Meyer then cites numerous examples from language, phone numbers, software, engineering designs, etc. to show that each of these requires an intelligent mind to achieve functional information. He then asserts through inductive logic that this requirement of an intelligent mind is a requisite for all types of functional information. Since the genetic code is clearly an example of functional information in a genome, then he says an intelligent mind must have been involved in establishing that code. However, he does not articulate the basis for a connection between intelligence and functional information.
My observation is that in the biological realm, there are ubiquitous examples of the generation of new functional information without the involvement of an intelligent mind. Every act of reproduction involves the rearrangement or modification, whether through sexual crossover or mutations, of the genetic base pairs in the genome. In all cases, this amounts to new functional information whether infinitesimally new or significantly different. The only intelligence that might be observed is that from mate selection in higher organisms but no direct modification, notwithstanding the current promise of such gene-editing ability in the future. Specific examples of new information in biology are provided in the informative series of 14 blog-posts by Dennis Venema. Every event of reproduction therefore seems to be a counterexample that falsifies the inductive logic of the assertion that all functional information requires an intelligent mind.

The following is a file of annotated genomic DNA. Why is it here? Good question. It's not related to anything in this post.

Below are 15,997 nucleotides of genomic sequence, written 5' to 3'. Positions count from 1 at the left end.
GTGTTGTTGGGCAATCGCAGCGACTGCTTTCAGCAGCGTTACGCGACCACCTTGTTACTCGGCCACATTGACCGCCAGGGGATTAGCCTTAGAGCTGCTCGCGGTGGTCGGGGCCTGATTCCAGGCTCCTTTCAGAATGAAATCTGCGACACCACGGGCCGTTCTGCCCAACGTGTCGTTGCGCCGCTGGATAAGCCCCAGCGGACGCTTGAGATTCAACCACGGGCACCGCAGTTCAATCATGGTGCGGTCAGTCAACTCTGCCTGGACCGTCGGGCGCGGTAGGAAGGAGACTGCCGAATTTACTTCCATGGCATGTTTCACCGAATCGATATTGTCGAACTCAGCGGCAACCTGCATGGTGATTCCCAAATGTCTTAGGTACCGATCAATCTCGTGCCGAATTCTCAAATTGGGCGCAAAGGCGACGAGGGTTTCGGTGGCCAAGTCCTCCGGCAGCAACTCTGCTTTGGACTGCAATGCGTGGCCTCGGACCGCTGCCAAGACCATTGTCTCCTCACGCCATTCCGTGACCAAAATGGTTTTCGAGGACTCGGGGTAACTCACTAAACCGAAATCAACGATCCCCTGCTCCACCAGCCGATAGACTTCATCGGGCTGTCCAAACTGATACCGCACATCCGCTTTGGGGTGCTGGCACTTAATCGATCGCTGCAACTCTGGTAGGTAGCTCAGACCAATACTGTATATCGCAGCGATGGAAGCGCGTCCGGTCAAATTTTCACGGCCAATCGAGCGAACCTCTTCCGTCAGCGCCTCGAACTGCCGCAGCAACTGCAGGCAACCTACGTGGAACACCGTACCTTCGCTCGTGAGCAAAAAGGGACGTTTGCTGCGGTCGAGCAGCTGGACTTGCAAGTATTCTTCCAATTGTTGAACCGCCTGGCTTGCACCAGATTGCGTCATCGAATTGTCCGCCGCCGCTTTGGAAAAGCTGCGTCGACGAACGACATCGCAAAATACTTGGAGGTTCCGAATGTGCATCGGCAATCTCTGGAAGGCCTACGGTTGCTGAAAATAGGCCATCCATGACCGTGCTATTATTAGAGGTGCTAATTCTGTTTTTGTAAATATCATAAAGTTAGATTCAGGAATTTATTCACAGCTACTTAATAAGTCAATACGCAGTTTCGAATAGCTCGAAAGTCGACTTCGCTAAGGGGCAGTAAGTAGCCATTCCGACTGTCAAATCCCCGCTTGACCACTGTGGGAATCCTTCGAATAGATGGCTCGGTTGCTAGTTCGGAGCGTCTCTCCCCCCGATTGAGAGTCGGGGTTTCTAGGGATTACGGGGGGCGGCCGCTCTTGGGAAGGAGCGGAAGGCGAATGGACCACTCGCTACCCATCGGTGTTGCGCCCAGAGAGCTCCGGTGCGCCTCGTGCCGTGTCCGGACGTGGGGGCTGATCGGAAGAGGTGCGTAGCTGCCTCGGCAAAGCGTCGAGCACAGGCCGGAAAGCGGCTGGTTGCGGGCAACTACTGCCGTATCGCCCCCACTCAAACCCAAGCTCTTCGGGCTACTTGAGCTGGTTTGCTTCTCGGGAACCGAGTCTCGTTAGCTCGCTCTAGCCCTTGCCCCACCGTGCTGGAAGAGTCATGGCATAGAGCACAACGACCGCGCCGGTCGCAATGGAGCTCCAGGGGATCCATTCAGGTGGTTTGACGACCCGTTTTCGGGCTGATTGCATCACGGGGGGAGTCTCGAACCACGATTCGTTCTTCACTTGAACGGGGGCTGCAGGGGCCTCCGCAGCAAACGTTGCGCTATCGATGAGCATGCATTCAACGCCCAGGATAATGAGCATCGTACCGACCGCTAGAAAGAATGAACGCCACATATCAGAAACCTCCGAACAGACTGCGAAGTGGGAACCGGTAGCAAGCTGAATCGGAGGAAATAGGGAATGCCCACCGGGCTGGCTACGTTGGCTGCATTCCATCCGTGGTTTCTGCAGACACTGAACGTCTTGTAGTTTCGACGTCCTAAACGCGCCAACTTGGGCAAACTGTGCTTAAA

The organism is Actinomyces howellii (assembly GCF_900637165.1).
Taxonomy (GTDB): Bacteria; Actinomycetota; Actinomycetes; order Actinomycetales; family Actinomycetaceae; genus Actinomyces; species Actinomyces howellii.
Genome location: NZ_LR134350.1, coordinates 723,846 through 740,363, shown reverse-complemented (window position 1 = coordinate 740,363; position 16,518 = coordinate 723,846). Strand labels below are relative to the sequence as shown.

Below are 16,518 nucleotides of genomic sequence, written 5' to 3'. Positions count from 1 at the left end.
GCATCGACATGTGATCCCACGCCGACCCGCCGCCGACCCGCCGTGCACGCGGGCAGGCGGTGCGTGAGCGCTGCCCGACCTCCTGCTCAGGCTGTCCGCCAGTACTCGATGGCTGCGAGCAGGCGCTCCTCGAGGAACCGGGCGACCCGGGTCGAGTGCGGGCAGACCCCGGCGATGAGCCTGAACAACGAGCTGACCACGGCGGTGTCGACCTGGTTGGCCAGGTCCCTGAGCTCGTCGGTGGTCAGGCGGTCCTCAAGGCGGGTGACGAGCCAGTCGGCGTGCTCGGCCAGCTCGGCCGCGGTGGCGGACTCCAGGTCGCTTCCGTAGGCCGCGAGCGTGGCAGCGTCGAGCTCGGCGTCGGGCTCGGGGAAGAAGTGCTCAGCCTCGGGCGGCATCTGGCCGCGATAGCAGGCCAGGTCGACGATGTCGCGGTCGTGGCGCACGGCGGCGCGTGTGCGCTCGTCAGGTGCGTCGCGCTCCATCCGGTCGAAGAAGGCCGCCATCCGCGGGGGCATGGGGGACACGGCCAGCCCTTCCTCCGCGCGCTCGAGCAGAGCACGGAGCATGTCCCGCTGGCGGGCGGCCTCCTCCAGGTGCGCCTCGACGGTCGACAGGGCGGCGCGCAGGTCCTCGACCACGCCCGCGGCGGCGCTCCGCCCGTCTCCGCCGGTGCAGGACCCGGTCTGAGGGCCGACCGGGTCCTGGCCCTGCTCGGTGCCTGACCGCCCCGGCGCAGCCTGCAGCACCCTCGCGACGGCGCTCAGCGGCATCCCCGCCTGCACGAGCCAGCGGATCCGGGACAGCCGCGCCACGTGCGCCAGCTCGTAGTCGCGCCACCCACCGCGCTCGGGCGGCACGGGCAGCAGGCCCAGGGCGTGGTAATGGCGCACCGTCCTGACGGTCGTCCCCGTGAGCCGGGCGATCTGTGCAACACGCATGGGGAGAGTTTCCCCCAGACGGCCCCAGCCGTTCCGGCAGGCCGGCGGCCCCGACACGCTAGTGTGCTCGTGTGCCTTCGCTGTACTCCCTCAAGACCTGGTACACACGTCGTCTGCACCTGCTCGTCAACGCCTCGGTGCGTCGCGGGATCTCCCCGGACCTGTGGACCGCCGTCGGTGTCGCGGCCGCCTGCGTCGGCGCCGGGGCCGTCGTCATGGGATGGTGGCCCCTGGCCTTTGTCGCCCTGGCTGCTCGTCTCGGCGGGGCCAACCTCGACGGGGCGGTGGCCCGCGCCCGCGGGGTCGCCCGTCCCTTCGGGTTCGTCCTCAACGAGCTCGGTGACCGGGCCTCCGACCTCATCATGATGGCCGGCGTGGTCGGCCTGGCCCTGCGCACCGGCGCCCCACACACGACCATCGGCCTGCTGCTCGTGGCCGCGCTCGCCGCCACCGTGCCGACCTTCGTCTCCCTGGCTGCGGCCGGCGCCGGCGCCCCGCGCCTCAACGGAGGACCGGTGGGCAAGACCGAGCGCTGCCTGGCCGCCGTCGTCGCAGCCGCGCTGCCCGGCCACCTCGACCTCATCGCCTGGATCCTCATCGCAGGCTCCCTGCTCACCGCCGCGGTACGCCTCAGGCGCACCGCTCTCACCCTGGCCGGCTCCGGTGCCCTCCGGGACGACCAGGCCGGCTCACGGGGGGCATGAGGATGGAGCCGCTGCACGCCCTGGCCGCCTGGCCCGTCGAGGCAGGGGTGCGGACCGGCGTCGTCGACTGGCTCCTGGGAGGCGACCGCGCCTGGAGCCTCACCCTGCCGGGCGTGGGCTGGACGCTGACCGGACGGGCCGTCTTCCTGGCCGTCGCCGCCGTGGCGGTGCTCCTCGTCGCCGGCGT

My proposal is that functional information is connected to intelligence through abstract relationships in the determination of functionality. One of the most important defining hallmarks of intelligence is the ability for abstract reasoning. Therefore, whenever the criterion for functionality involves an abstract relationship, intelligence is necessarily involved. This applies to all of the experiences to which Meyer and other advocates appeal. However, biological systems do not require any abstract relationship for determining what information is functional. The criterion for functionality of any organism is to survive and be successful in reproduction. This is an existential criterion and no abstract relationship is involved. It cannot therefore be inferred that intelligence is required for biological functional information.
To repeat this conclusion in different terms, it is the determination of functionality that indicates whether or not intelligence is required. If information is determined to be functional or not through an abstract relationship, then intelligence is required. If no abstract connection is needed to determine functionality, then it cannot be asserted that an intelligent mind must have been involved, though it might have been.
My conclusion is that the fundamental principle of the Intelligent Design paradigm is unpersuasive. No compelling evidence has been brought forward that nature cannot generate new functional information like the genetic code nor that intelligent minds were required to do so. The ID philosophy has not been shown to be a viable scientific perspective to be considered alongside the theory of evolution.